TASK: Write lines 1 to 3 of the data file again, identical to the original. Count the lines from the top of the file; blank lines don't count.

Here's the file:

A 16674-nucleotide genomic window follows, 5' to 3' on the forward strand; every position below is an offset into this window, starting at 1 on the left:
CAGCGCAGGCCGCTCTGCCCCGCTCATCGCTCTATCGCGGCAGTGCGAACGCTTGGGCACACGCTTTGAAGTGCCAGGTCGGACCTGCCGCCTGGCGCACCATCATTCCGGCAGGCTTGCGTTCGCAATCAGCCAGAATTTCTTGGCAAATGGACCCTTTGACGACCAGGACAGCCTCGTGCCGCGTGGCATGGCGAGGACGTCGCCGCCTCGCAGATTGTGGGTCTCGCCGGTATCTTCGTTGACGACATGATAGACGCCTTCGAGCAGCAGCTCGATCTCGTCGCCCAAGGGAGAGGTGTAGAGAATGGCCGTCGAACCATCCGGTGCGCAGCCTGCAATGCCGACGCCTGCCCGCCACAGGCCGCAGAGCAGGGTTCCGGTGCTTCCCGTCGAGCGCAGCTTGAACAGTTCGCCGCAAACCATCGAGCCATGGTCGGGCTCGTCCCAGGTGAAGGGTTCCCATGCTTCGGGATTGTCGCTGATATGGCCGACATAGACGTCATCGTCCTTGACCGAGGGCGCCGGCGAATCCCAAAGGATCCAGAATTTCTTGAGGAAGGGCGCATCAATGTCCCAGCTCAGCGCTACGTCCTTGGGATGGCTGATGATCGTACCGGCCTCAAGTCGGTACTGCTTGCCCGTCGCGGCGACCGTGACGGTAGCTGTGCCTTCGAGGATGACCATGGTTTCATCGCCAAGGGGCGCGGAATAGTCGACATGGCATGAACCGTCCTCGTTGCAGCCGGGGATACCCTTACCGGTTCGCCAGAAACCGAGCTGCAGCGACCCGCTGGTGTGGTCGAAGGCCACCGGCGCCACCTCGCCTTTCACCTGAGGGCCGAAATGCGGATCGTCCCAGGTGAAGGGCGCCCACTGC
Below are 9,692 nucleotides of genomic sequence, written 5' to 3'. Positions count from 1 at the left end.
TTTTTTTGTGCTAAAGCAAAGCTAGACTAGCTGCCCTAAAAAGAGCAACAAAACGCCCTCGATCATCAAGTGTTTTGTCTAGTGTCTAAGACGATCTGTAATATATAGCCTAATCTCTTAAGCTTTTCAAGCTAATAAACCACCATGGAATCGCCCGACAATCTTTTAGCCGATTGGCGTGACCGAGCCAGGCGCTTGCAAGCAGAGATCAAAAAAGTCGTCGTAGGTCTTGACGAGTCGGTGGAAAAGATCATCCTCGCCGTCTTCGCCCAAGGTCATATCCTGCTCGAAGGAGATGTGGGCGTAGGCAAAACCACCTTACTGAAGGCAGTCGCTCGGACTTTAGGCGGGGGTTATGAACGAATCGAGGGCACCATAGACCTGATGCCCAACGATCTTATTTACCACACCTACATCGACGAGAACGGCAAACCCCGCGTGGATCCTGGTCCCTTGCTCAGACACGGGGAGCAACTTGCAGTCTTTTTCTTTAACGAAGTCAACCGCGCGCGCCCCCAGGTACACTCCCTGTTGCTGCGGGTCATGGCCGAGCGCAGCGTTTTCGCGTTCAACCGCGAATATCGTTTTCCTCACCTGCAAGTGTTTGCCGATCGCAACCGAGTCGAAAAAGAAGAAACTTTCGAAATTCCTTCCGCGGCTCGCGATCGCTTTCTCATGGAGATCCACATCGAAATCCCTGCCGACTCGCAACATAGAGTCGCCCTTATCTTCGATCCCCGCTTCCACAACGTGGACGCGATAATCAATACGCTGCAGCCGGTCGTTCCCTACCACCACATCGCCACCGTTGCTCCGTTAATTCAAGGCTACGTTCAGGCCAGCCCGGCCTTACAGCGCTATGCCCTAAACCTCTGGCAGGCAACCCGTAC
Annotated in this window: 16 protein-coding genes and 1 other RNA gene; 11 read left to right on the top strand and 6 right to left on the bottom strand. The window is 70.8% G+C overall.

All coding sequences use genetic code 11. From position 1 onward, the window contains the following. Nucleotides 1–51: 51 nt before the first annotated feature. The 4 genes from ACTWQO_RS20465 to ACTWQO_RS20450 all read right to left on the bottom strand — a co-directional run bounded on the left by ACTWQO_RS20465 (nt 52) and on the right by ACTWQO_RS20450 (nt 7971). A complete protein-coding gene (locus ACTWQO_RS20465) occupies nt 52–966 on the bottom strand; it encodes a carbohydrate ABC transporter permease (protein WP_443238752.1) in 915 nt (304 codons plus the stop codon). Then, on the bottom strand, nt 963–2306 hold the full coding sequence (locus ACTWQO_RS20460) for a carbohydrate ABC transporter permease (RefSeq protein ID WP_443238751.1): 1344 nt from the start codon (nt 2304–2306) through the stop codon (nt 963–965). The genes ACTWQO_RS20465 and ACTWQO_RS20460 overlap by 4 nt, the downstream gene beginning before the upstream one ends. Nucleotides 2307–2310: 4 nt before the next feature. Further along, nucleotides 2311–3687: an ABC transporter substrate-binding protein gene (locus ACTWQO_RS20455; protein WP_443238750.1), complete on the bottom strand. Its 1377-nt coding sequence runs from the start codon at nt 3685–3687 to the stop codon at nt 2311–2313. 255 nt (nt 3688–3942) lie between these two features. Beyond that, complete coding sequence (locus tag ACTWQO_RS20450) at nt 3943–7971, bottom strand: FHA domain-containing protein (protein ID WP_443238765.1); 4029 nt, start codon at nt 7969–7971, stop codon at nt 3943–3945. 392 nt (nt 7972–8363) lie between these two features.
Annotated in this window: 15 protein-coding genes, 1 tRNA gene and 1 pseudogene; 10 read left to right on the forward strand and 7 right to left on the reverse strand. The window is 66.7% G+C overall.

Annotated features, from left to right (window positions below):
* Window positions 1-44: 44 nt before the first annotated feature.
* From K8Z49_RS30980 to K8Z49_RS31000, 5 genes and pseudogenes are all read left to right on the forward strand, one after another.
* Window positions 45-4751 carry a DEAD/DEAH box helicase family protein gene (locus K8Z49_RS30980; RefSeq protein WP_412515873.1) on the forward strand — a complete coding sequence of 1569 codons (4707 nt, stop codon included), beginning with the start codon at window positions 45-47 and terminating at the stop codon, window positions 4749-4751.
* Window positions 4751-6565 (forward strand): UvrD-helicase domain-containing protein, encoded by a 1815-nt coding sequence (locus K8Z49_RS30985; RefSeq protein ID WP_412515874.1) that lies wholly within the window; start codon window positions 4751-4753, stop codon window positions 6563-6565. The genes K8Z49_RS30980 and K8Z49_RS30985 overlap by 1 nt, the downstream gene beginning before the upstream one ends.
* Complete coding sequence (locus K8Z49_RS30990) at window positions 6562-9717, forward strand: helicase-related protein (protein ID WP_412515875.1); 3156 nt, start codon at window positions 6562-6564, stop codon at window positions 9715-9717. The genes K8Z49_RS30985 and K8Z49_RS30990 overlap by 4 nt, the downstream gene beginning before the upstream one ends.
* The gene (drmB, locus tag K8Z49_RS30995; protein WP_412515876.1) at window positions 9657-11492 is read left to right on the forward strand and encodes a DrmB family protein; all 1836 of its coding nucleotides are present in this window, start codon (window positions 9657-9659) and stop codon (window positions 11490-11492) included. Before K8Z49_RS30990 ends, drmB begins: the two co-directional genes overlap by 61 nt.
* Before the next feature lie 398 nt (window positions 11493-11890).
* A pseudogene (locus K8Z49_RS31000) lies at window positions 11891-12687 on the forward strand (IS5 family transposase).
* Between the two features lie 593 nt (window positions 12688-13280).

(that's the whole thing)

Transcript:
A 16674-nucleotide genomic window follows, 5' to 3' on the forward strand; every position below is an offset into this window, starting at 1 on the left:
CAGCGCAGGCCGCTCTGCCCCGCTCATCGCTCTATCGCGGCAGTGCGAACGCTTGGGCACACGCTTTGAAGTGCCAGGTCGGACCTGCCGCCTGGCGCACCATCATTCCGGCAGGCTTGCGTTCGCAATCAGCCAGAATTTCTTGGCAAATGGACCCTTTGACGACCAGGACAGCCTCGTGCCGCGTGGCATGGCGAGGACGTCGCCGCCTCGCAGATTGTGGGTCTCGCCGGTATCTTCGTTGACGACATGATAGACGCCTTCGAGCAGCAGCTCGATCTCGTCGCCCAAGGGAGAGGTGTAGAGAATGGCCGTCGAACCATCCGGTGCGCAGCCTGCAATGCCGACGCCTGCCCGCCACAGGCCGCAGAGCAGGGTTCCGGTGCTTCCCGTCGAGCGCAGCTTGAACAGTTCGCCGCAAACCATCGAGCCATGGTCGGGCTCGTCCCAGGTGAAGGGTTCCCATGCTTCGGGATTGTCGCTGATATGGCCGACATAGACGTCATCGTCCTTGACCGAGGGCGCCGGCGAATCCCAAAGGATCCAGAATTTCTTGAGGAAGGGCGCATCAATGTCCCAGCTCAGCGCTACGTCCTTGGGATGGCTGATGATCGTACCGGCCTCAAGTCGGTACTGCTTGCCCGTCGCGGCGACCGTGACGGTAGCTGTGCCTTCGAGGATGACCATGGTTTCATCGCCAAGGGGCGCGGAATAGTCGACATGGCATGAACCGTCCTCGTTGCAGCCGGGGATACCCTTACCGGTTCGCCAGAAACCGAGCTGCAGCGACCCGCTGGTGTGGTCGAAGGCCACCGGCGCCACCTCGCCTTTCACCTGAGGGCCGAAATGCGGATCGTCCCAGGTGAAGGGCGCCCACTGC
Below are 9,692 nucleotides of genomic sequence, written 5' to 3'. Positions count from 1 at the left end.